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U.S. sent $1.3 billion in small-business pandemic aid abroad, raising new fraud fears

Sept. 12, 2022 Updated Mon., Sept. 12, 2022 at 7:59 p.m.

President Donald Trump with Small Business Administration head Jovita Carranza appear at briefing at the White House on April 2, 2020.  (Jabin Botsford/Washington Post)
President Donald Trump with Small Business Administration head Jovita Carranza appear at briefing at the White House on April 2, 2020. (Jabin Botsford/Washington Post)
By Tony Romm Washington Post

As the U.S. government raced to shore up small businesses’ finances at the height of the pandemic, it may have erroneously awarded more than $1.3 billion to foreign applicants – raising new suspicions that the program might have helped fund overseas crime syndicates.

The top watchdog for the Small Business Administration, which reported its findings on Monday, said the spending posed a “significant risk of potential fraud.”

In doing so, the watchdog underscored the agency’s persistent, costly and well-documented struggles to ensure its vast array of coronavirus aid benefited the cash-strapped firms that needed it the most.

The trouble concerned the Economic Injury Disaster Loan Program, or EIDL, an initiative dating to the Trump administration that provided grants and other financial support to struggling small companies.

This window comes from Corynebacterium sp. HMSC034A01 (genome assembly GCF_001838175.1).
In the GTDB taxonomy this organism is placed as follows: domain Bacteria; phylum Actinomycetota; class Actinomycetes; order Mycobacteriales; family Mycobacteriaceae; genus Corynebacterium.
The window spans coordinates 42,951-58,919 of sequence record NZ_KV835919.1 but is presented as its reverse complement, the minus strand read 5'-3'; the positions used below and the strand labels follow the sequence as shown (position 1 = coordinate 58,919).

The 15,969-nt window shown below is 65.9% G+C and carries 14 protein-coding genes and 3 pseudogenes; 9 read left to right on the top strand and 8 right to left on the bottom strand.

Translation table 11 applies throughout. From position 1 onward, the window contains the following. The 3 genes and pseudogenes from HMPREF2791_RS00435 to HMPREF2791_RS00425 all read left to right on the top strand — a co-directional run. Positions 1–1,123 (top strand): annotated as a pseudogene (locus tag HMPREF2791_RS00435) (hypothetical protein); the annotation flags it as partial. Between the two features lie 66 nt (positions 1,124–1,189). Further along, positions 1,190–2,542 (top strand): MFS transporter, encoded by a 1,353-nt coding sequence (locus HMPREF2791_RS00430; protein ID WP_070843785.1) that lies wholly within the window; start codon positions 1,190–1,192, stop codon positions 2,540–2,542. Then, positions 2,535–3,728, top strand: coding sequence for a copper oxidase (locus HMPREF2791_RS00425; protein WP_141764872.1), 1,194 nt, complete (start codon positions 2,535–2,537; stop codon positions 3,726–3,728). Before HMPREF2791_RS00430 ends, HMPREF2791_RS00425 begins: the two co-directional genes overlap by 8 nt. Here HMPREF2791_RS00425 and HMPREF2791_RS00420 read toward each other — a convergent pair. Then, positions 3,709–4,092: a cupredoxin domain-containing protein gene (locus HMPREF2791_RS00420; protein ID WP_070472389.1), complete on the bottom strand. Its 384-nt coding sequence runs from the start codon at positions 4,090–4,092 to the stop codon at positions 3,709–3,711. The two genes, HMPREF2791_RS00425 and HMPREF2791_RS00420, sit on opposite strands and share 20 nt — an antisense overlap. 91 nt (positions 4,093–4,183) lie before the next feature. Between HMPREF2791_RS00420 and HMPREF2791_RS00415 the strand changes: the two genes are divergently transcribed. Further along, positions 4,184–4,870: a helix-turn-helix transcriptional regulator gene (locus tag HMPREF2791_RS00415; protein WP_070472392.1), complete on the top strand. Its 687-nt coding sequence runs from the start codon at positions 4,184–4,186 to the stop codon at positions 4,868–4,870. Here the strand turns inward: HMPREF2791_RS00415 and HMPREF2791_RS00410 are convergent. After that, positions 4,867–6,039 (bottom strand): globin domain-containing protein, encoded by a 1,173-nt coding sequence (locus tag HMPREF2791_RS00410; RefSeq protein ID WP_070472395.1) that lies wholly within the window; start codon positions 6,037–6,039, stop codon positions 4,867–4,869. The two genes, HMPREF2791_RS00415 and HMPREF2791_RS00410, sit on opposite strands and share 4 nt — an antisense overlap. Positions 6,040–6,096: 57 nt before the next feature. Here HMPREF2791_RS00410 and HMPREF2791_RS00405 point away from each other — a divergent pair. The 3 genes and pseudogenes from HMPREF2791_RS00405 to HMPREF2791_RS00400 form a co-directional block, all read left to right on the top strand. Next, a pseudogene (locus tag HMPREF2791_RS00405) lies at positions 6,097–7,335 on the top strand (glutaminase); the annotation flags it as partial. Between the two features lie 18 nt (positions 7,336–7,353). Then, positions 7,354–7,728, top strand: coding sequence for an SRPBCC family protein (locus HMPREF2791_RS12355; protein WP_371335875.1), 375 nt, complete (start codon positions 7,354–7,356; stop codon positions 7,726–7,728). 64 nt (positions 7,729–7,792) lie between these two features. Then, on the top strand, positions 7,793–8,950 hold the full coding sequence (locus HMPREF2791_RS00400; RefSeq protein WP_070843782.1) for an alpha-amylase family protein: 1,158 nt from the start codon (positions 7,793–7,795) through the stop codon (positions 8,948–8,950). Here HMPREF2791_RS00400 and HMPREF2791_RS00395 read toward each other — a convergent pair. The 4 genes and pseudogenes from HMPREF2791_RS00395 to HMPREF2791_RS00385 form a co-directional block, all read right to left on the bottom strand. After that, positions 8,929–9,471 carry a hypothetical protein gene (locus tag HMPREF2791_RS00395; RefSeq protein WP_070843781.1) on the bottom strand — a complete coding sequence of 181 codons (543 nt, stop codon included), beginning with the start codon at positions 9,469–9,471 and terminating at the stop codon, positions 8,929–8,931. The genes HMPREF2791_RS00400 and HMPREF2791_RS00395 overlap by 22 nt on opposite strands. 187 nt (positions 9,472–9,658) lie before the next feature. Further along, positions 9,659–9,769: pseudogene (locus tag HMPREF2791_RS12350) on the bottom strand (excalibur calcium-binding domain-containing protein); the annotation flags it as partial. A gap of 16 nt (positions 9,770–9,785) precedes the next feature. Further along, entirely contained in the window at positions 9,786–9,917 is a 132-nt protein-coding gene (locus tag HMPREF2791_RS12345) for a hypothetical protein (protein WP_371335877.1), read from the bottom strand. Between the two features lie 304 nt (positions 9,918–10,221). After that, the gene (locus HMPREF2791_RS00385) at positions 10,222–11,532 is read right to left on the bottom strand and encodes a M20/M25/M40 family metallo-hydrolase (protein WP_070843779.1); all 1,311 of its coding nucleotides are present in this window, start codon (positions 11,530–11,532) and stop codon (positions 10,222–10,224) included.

More than 27.8 million applicants ultimately sought funds from the SBA, overwhelming an agency that had been tasked to oversee a vast array of emergency spending that dwarfed its annual budget.

Congress required the SBA to disburse its EIDL aid only to those businesses affected by the pandemic and located in the United States or its territories.

But a crush of applications from foreign sources still flooded the agency over the life of its program – and the SBA repeatedly appeared to fund them anyway.

In total, the SBA made 41,638 awards totaling $1.3 billion to applicants that pursued that aid using computers believed to be located abroad, according to the agency’s inspector general.

The watchdog said that some of the applications came from what were deemed “high risk” countries that should have been blocked from filing applications outright.

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